Understanding the causes of intraplate earthquakes is challenging, as it requires extending plate tectonic theory to the dynamics of continental deformation. Seismicity in the western United States away from the plate boundary is clustered along a meandering, north–south trending ‘intermountain’ belt1. This zone coincides with a transition from thin, actively deforming to thicker, less tectonically active crust and lithosphere. Although such structural gradients have been invoked to explain seismicity localization2,3, the underlying cause of seismicity remains unclear. Here we show results from improved mantle flow models that reveal a relationship between seismicity and the rate change of ‘dynamic topography’ (that is, vertical normal stress from mantle flow). The associated predictive skill is greater than that of any of the other forcings we examined. We suggest that active mantle flow is a major contributor to seismogenic intraplate deformation, while gravitational potential energy variations have a minor role. Seismicity localization should occur where convective changes in vertical normal stress are modulated by lithospheric strength heterogeneities. Our results on deformation processes appear consistent with findings from other mobile belts4, and imply that mantle flow plays a significant and quantifiable part in shaping topography, tectonics, and seismic hazard within intraplate settings.
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We thank C. Kreemer for publishing his geodetic strain-rate models in electronic form, and C. Conrad for comments. All figures were created with Generic Mapping Tools28. Some analysis was based on data services provided by the Plate Boundary Observatory operated by UNAVCO for EarthScope and supported by the National Science Foundation (NSF; EAR-0350028 and EAR-0732947). T.W.B. was partially supported by NSF/US Geological Survey Southern California Earthquake Center, as well as EAR-1215720 and EAR-1215757. A.R.L. was supported by EAR-0955909 and EAR-1358622.
The authors declare no competing financial interests.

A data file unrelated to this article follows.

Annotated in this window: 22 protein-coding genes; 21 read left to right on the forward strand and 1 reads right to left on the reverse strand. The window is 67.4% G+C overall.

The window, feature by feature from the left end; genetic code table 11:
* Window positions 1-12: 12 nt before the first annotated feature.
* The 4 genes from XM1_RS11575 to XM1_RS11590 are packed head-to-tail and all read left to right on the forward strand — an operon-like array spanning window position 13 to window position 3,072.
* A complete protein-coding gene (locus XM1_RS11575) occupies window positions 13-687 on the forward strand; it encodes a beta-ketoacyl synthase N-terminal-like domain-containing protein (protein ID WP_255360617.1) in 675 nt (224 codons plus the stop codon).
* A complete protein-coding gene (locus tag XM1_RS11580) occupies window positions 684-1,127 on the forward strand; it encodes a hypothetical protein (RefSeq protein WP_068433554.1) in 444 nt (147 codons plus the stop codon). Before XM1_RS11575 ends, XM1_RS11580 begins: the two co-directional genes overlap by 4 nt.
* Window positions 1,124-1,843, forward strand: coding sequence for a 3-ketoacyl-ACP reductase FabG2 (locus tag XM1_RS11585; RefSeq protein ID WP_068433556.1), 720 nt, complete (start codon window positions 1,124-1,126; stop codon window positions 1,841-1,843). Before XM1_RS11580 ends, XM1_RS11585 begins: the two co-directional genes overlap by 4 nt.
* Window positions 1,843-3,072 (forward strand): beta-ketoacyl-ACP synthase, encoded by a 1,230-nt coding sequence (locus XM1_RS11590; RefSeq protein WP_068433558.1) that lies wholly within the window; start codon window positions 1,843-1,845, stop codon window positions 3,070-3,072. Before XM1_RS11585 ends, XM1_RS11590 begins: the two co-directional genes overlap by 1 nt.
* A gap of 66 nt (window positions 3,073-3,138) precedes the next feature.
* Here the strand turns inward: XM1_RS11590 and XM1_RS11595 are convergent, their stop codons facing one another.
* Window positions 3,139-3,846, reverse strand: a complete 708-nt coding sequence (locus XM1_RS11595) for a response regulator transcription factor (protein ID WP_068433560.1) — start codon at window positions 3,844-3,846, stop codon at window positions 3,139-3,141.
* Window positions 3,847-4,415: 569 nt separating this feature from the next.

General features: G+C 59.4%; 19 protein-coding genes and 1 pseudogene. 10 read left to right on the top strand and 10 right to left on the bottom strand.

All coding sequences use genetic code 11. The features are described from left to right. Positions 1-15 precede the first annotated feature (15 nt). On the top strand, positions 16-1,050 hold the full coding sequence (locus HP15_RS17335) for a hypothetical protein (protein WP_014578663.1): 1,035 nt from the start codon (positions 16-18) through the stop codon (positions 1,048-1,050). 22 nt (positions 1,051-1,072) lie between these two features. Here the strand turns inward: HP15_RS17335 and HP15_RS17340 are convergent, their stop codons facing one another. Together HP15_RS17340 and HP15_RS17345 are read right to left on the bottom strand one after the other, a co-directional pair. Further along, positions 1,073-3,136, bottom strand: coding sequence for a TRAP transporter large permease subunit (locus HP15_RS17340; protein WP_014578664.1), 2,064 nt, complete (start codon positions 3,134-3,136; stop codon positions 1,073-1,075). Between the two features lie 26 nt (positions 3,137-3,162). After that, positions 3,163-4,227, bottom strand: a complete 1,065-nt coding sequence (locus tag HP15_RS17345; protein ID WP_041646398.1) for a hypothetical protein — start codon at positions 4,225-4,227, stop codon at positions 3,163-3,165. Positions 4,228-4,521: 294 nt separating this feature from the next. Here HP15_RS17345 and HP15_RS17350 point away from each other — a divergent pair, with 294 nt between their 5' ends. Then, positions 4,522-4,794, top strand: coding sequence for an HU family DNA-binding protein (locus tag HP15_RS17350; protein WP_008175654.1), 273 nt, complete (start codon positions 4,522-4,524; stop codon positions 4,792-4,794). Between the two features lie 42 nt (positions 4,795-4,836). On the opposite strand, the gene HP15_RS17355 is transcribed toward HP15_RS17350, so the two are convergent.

Extended data figures and tables
Extended Data Figure 1 Maps of selected, additional scalar fields considered for the Molchan analysis in Fig. 2 and Extended Data Fig. 2.
a–c, Moho depth estimates from Levander and Miller3 (LM12S), Lowry and Pérez-Gussinyé11 (LP), and Shen et al.47 (CUB). d–f, ‘Lithosphere asthenosphere boundary’ (LAB) depth inferred from receiver functions by Levander and Miller3, shear wave version (d), horizontal normal strainrates based on GPS geodesy from Kreemer et al.29 (extension positive) (e), and vertical GPS rates, smoothed from the 2014 UNAVCO/PBO velocity release (pbo.final_frame.vel at ftp://data-out.unavco.org/pub/products/velocity/) with presumed outliers removed (f).
We show results for three Moho models: CUB47, LM12S3 (S wave version) and LP11 (as used in the main text, compare Extended Data Fig. 1a–c), estimates of LAB thickness from receiver functions (Extended Data Fig. 1d) and elastic thickness, and two kinds of GPE models, as in the main text, gradients thereof, geodynamic model predictions, and kinematic models for the western United States (Fig. 1). Dashed lines indicate the regions outside of which results are 95% significant. This more comprehensive analysis confirms the conclusions about relative model performance.
Extended Data Figure 4 Correlation, r, between seismicity density (ϕ, Fig. 1b) and different models.
Obtained by even-area sampling of regions outside the plate boundary zone in Fig. 1, compare with Extended Data Fig. 2. Filled and open symbols are for linear (Pearson), r, and Spearman rank, rS, correlation, respectively. Dashed lines indicate the regions outside of which results are 95% significant, grey shading denotes approximate random density function distribution. Relative performance of Pearson correlation is consistent with results for skill (Extended Data Fig. 2), and Spearman rank shows some deviations, indicating lack of simple, linear relationships between ϕ and scalar fields.